In my blog post Is a Kirkus Review Worth It?, I discussed the review I purchased from Kirkus Indie for The Case for Killing. I decided to buy an objective review from a reputable organization because of the difficulty indie authors have in getting professional reviews.
Since I’m starting to think about promotion for my second book, False Guilt, I decided to create a list of organizations that provide professional reviews of self-published books for a fee.
My list is below. Please comment back if you know others. I only provide a brief overview of services; you should go to the relevant website for details.
None of the organizations below guarantees a positive review of a self-published book. When selecting an organization, remember it’s not only about price and turnaround time, but also reputation, where the review is distributed and any additional services provided.
Kirkus Indie: Kirkus charges $425 for a 250-350 word review of a self-published book in 7-9 weeks. For $575, it’s provided in 4-6 weeks. If you like the review, it’s posted to kirkusreviews.com and licensees, and you can use excerpts in marketing. If you don’t like it, it never sees the light of day.
ForeWord/Clarion: You can submit a copy of your book up to two months before publication to ForeWord and they’ll consider it for a free review in their quarterly magazine. If you don’t make the cut or have already published your book, Clarion will provide a 400-500 word review in 4-6 weeks for $499 and a 1-5 star rating. You decide if the review goes on their website and is licensed to book wholesalers.
BlueInk Review: Their Standard Review is $395 (7-9 weeks review time) and their Fast Track Review is $495 (4-5 weeks review time). Reviews are 250-350 words, and run on their site as well as being distributed to partners. You have 10 days to opt out of running your review on their site.
Self-Publishing Review: This team offers a 500 word review in 4 weeks for $109 that is permanently available on their website in their Book Reviews section and posted on social media. They also offer a 200 word review for $59 completed in two weeks and available on their New Releases page and social media.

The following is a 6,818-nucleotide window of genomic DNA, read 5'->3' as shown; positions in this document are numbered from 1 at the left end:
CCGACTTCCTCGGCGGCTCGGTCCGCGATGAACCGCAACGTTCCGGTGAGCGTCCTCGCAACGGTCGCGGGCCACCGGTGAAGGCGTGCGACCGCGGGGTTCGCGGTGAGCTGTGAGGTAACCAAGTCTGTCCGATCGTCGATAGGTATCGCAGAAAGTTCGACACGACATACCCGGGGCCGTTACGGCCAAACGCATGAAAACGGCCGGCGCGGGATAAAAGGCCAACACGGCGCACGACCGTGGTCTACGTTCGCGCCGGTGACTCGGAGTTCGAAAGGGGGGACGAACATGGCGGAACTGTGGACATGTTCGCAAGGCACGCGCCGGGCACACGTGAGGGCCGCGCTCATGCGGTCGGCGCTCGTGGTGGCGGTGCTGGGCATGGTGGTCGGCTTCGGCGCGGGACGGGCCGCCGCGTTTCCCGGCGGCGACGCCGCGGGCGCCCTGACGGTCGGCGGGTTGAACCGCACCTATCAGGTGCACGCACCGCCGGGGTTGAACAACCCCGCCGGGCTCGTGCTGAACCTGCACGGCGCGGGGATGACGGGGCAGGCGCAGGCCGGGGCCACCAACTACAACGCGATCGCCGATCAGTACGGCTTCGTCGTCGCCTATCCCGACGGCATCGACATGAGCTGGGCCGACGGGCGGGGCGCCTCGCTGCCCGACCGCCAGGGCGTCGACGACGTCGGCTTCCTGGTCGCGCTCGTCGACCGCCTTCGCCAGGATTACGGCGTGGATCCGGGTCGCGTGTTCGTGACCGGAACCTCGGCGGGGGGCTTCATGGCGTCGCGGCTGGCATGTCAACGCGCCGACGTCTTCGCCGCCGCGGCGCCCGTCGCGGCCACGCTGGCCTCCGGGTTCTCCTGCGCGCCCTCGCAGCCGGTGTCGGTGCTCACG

IndieReader: The folks at IndieReader charge $100 for a 300 word+ review of a self-published book in 8-10 weeks. For an additional $50, they review in 5-6 weeks. Reviews are accompanied by ratings of zero to five stars, and are posted to their site. Books receiving a 4-5 IR review are automatically made available to third party outlets.
San Francisco Book Review: This organization has a Sponsored Review Program that guarantees an objective review for $125 (8-10 weeks) or $299 (3-5 weeks). The review is 300+ words and can be used by the author for marketing. The author chooses whether to accept or reject the review, and if accepted, it appears in one issue of the San Francisco Book Review digital magazine and is posted on CityBookReview.com.
Portland Book Review: They also have a Sponsored Review Program. Their rate for a review is $89 (6-10 weeks review time) or $175 (3-4 weeks review time).
Penn Book Review: Their basic service is $199, which provides a 300-400 word review and distribution on various websites. They also have more expensive services that provide broader blog exposure, advertising and various other promotional services.
I’ll also mention that there are other organizations that provide complimentary reviews. Typically, reviews are not guaranteed and depending what you order, may have other fees. See for example:
- booklife, which offers many other fee-based writer services;
- Midwest Book Review, with a $50 “reader fee” for certain submissions including eBooks; and
- Readers Views, which sells publicity packages with complimentary reviews.
Lastly, there are many other reviewers who may comment on a book in exchange for a free copy and various lists are available online.
Copyright © Peter Fritze 2014